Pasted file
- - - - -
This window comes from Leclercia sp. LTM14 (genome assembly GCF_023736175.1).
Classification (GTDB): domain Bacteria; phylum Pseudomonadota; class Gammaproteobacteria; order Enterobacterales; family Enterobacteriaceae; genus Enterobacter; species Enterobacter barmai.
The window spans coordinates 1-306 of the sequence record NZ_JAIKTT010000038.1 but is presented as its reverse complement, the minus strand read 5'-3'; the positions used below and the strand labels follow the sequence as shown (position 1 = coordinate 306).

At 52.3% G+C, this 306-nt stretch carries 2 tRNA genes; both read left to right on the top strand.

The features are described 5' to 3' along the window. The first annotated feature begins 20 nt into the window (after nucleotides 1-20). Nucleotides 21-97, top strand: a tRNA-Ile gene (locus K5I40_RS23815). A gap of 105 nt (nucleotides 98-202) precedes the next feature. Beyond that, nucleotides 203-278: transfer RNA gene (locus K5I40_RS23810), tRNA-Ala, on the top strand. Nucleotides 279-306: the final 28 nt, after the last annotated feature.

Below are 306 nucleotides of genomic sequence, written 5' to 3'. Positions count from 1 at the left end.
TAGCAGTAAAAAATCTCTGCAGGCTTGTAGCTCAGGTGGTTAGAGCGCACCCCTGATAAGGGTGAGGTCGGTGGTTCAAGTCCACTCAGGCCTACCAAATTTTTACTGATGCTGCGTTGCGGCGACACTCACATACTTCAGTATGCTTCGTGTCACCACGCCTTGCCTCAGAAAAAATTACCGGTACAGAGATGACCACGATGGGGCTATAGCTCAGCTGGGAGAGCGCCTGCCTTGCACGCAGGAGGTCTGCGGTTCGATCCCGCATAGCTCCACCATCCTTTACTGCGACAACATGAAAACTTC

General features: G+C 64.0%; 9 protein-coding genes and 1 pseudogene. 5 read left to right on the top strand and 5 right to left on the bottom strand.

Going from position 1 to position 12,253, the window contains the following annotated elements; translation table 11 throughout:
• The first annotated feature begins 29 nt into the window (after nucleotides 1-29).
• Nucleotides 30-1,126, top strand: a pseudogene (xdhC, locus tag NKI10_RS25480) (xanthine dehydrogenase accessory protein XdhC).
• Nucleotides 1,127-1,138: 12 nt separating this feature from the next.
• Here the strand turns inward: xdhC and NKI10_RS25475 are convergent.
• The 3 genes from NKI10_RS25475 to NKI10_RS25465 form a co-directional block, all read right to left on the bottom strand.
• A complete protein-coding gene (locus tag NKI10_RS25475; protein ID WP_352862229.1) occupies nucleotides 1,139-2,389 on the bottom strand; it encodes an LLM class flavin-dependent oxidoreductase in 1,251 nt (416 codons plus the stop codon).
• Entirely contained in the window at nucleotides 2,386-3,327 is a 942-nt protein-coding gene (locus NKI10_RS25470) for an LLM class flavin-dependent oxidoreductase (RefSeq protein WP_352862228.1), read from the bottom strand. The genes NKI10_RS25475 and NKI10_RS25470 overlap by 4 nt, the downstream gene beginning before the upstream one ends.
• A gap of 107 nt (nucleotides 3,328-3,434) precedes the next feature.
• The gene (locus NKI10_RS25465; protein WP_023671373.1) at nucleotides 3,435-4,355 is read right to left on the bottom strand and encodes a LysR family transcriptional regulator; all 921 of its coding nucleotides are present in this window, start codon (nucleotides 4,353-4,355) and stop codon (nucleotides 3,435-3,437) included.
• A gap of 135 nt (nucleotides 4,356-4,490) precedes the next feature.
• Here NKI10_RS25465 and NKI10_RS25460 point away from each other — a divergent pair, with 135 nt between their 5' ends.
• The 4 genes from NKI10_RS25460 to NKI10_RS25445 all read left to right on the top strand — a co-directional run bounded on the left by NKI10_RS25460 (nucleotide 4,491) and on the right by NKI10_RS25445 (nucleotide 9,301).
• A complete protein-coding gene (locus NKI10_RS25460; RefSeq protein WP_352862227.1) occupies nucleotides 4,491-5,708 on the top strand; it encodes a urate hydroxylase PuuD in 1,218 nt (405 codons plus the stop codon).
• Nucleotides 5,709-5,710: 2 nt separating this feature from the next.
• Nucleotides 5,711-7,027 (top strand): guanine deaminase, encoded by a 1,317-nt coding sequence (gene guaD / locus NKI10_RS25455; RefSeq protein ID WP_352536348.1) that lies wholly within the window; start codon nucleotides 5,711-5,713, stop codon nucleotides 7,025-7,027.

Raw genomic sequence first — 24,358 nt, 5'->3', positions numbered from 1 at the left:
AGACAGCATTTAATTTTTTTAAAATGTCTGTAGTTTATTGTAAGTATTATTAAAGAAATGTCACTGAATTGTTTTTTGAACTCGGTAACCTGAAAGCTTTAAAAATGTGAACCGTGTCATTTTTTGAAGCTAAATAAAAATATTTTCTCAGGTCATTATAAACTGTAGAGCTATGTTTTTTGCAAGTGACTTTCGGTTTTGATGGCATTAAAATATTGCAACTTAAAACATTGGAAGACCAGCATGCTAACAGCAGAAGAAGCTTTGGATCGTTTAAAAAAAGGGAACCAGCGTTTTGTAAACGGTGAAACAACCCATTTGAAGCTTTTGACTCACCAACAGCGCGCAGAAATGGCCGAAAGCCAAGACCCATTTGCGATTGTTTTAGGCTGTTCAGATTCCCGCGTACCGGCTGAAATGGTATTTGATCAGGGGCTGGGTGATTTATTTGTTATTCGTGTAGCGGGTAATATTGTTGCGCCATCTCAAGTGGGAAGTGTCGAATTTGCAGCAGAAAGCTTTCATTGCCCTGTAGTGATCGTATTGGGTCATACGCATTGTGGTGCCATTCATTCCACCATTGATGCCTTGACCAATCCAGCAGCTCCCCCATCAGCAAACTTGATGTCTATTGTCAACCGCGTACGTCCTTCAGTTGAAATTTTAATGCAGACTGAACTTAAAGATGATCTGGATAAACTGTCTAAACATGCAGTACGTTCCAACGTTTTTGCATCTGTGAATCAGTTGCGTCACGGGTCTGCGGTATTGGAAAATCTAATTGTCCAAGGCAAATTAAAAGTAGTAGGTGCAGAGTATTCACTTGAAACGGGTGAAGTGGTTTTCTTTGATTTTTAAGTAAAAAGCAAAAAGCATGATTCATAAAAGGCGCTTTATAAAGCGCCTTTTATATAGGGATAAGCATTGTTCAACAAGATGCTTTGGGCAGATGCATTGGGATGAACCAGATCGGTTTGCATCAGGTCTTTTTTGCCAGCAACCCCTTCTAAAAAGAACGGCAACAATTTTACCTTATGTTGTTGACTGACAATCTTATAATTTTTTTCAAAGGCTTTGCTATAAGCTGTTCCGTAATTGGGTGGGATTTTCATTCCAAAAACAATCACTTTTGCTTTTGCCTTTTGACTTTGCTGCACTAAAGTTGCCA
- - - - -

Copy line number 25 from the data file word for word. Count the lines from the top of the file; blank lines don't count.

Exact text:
Raw genomic sequence first — 24,358 nt, 5'->3', positions numbered from 1 at the left: